Cheryl happy to see Matildas in spotlight HONOURED: Cheryl Salisbury with her PFA Alex Tobin Medal at Merewether on Sunday night. Her dress is by Q’nique from Atelier Rose at The Junction and her earrings from Williams the Jewellers, The Junction. Picture: Local FC
HONOURED: Cheryl Salisbury with her PFA Alex Tobin Medal at Merewether on Sunday night. Dress by Q’nique from Atelier Rose at The Junction. Earrings from Williams the Jewellers, The Junction. Picture: Local FC
“We’ve got such a good breeding ground.Matildas who went through my era,there was myself, Bridgette Starr, Michelle Prouten, Amber Neilson, Lauren Colthorpe, Katie Gill.
“Newcastle has a big history of women’s football, so to bring it to Newcastle on the back of a sellout in Penrith, I think it’s going to be huge.”
Salisbury played in an era when female stars would get changed on the bus because there were no dressing rooms for women, and her national teammates would tape over worn boots because they had no sponsors.But she is conscious that, despite recent improvements in pay and conditions in and overseas, elite female players are still light years behind their male counterparts.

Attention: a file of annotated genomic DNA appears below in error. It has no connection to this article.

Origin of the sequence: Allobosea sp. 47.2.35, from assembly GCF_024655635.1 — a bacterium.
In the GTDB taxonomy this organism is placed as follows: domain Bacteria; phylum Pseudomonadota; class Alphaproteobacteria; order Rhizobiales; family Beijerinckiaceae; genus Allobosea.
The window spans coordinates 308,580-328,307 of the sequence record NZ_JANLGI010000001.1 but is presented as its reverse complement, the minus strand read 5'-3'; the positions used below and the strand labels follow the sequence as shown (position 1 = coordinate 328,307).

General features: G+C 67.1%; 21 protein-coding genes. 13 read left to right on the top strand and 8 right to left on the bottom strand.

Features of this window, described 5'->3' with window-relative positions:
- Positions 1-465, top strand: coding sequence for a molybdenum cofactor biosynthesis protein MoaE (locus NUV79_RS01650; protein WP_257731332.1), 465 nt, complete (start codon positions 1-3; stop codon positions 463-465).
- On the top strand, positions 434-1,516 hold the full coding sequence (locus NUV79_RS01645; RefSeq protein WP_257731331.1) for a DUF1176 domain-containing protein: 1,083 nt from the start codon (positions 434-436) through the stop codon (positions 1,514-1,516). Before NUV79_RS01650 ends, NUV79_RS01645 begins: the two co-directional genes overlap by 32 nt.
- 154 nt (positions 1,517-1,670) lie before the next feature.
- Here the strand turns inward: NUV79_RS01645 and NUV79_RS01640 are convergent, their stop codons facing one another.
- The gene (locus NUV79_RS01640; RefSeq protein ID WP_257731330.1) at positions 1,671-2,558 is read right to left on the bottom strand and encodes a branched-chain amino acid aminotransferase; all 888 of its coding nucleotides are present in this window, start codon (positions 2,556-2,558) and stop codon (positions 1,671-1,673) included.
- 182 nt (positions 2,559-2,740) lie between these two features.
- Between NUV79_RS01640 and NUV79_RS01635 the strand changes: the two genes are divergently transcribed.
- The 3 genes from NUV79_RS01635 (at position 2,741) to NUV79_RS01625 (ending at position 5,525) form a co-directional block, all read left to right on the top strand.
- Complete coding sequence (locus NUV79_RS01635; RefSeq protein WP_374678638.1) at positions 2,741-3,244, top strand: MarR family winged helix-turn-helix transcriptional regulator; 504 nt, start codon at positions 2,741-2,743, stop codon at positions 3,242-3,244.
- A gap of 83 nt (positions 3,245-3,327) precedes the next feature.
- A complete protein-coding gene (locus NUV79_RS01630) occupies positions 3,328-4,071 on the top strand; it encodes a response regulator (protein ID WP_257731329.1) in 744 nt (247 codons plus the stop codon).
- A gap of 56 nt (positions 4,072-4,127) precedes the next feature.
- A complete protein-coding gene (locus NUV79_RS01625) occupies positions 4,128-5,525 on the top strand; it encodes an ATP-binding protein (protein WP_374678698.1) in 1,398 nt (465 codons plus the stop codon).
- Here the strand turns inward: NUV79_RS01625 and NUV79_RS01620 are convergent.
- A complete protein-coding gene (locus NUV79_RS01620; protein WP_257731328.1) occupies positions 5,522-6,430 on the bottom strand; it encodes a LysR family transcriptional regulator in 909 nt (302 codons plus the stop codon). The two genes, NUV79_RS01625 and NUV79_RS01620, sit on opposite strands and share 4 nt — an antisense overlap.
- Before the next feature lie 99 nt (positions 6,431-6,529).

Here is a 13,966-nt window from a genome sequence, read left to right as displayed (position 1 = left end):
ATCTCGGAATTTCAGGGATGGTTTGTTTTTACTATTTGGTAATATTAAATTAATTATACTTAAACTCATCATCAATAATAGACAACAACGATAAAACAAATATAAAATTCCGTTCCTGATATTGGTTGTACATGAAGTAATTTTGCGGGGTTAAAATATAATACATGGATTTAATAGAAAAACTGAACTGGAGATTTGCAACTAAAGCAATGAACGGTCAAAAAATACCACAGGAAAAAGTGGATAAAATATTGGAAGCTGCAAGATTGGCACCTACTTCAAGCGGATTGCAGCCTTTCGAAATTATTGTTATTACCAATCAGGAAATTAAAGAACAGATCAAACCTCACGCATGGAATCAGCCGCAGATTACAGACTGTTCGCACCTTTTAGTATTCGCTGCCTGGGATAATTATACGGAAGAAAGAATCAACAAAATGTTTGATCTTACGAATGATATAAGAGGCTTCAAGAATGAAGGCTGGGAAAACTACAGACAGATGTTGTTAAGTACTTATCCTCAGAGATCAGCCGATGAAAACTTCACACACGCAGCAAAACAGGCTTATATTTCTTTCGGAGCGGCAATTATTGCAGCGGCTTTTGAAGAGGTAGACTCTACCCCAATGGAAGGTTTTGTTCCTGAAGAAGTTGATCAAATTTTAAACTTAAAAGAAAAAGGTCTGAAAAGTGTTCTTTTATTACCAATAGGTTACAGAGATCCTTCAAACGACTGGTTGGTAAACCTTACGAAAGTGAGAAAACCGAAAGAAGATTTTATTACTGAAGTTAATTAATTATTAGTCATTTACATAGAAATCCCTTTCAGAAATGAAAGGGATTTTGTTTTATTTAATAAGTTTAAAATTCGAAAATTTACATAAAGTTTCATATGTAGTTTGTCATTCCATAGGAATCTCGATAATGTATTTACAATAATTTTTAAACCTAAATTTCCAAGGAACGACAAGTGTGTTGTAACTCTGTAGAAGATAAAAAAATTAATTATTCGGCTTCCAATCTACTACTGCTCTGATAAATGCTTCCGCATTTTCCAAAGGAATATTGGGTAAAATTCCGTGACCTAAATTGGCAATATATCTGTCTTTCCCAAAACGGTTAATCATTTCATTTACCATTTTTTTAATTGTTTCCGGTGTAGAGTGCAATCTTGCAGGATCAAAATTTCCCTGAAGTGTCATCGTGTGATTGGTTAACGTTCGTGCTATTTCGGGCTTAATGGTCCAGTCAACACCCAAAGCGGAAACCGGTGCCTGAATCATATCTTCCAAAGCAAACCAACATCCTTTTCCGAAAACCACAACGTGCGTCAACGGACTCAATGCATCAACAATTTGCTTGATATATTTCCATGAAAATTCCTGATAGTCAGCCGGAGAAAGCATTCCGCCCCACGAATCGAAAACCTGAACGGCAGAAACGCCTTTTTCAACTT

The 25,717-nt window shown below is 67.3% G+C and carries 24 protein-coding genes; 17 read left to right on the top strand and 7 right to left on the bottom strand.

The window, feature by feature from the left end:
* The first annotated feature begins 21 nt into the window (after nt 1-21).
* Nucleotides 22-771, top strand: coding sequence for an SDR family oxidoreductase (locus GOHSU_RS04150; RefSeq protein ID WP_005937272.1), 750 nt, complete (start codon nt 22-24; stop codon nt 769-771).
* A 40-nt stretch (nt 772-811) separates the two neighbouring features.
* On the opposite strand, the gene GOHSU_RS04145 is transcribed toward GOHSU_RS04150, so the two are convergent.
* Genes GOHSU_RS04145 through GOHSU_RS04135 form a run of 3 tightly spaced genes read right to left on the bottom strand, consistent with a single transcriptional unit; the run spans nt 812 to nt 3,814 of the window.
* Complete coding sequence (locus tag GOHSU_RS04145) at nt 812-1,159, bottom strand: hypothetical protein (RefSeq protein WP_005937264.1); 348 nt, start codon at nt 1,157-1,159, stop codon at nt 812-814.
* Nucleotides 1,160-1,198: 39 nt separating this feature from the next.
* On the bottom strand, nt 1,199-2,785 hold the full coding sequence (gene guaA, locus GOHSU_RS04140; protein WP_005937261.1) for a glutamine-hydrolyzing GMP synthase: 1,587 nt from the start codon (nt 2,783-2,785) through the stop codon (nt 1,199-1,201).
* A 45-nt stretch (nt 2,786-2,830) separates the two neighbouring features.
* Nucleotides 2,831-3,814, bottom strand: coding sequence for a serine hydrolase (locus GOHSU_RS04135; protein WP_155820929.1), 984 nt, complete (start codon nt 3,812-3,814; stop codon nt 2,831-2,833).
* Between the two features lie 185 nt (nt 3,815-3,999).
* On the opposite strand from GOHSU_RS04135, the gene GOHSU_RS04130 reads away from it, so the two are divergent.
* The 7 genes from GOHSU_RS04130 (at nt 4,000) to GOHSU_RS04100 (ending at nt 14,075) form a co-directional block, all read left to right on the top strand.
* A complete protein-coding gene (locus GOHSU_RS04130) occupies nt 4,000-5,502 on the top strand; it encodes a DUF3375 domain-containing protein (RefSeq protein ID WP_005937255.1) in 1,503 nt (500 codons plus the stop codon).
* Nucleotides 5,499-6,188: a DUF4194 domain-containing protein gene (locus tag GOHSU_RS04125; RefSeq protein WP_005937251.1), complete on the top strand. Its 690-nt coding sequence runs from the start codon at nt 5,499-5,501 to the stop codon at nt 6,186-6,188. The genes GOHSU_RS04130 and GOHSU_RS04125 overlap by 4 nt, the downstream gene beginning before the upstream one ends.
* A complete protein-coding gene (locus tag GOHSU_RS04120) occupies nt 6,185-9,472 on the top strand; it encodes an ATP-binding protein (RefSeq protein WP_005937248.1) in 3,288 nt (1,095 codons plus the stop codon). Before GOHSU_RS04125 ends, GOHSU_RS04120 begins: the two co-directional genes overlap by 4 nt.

“Do I wish I was 16, 17? Absolutely. There’s a lot of challenges along the way to try and play andsupport yourself.Yes, you can work and play, but you need to find an employer willing to give youfive or six months off at the drop of a hat.”
The world No.6 Matildas beat the USA for the first time, Japan and Brazil at the Tournament of Nations.
“Everyone loves a winning team, but I think the girls have started to put those together back-to-back,” Salisbury said.
The modern Matildas had done a “great job” of carrying on the work of promoting the women’s game.
“They’ve proved at the weekend they can sell out a stadium. It just never got really tried before.
“I don’t think people put in enough effort and belief.”